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I work on a shared linux enviroment (CentOS), but for some reason one of my logins has been locked. When I do a cat /etc/passwd | grep "/home", I can find my user:

roaming:x:579:579::/home/roaming:/bin/nologin

I've got root permission, but don't know what to do to be able to login again.

What should I do about this 'no login' thing??

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man 8 nologin There is your real answer as to why it isn't working.

If you want the user to log in then you need to give them a shell like /bin/bash or something else.

You can edit /etc/passwd directly or use usermod -s /bin/bash roaming, all of this needs to be done as root.

  • I'm really new to linux, so please don't kill me for my noob question: While in the root, I've tried the command but the output was: [root@nagioserver01 ~]# usermod roaming -s /bin/bash usermod : user /bin/bash does not exist – ZeldaElf Nov 24 '14 at 13:30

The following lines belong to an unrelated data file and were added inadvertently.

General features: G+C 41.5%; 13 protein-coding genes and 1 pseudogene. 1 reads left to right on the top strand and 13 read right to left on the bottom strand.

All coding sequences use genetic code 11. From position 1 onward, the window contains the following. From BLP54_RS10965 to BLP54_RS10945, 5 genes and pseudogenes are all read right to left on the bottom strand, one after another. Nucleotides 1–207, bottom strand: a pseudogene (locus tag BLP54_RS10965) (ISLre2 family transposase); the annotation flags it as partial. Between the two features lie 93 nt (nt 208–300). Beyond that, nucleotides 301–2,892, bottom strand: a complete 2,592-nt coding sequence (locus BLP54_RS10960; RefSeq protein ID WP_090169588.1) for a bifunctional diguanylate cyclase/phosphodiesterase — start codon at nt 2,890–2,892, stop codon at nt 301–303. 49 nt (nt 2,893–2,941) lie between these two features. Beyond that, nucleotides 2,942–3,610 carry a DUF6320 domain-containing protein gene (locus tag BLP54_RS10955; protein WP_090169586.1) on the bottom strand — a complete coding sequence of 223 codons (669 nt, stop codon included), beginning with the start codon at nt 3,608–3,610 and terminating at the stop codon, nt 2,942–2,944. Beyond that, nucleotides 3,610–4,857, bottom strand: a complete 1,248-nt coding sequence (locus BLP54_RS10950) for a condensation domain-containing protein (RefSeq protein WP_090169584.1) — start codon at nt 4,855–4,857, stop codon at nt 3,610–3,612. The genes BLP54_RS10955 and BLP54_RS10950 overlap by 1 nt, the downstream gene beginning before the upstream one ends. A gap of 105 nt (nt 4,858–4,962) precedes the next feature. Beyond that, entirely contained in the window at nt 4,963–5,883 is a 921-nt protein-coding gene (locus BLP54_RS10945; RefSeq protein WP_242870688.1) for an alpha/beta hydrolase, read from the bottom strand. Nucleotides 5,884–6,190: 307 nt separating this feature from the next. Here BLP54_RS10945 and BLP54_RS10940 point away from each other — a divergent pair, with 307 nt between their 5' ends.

• @ZeldaElf Sorry about that, I had the order mixed. Put the username last, the post has been updated. – SailorCire Nov 24 '14 at 13:30
  • Just to understand: What did you mean by "giving them a shell"? – ZeldaElf Nov 24 '14 at 13:33
  • Well, a user needs some sort of shell to interact with the system, from a webserver program to the person sitting in a chair they all need a shell. nologin is used when an account is disabled or when they shouldn't have a shell that they can interact with. – SailorCire Nov 24 '14 at 13:37
  • @ZeldaElf by the way, if you are happy with the answer I've provided, please mark it as accepted. – SailorCire Nov 24 '14 at 17:32
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If you have root, try

chsh --shell /bin/bash raoming 

where

  • chsh : change shell
  • --shell /bin/bash tel to use /bin/bash
  • roaming : your user.

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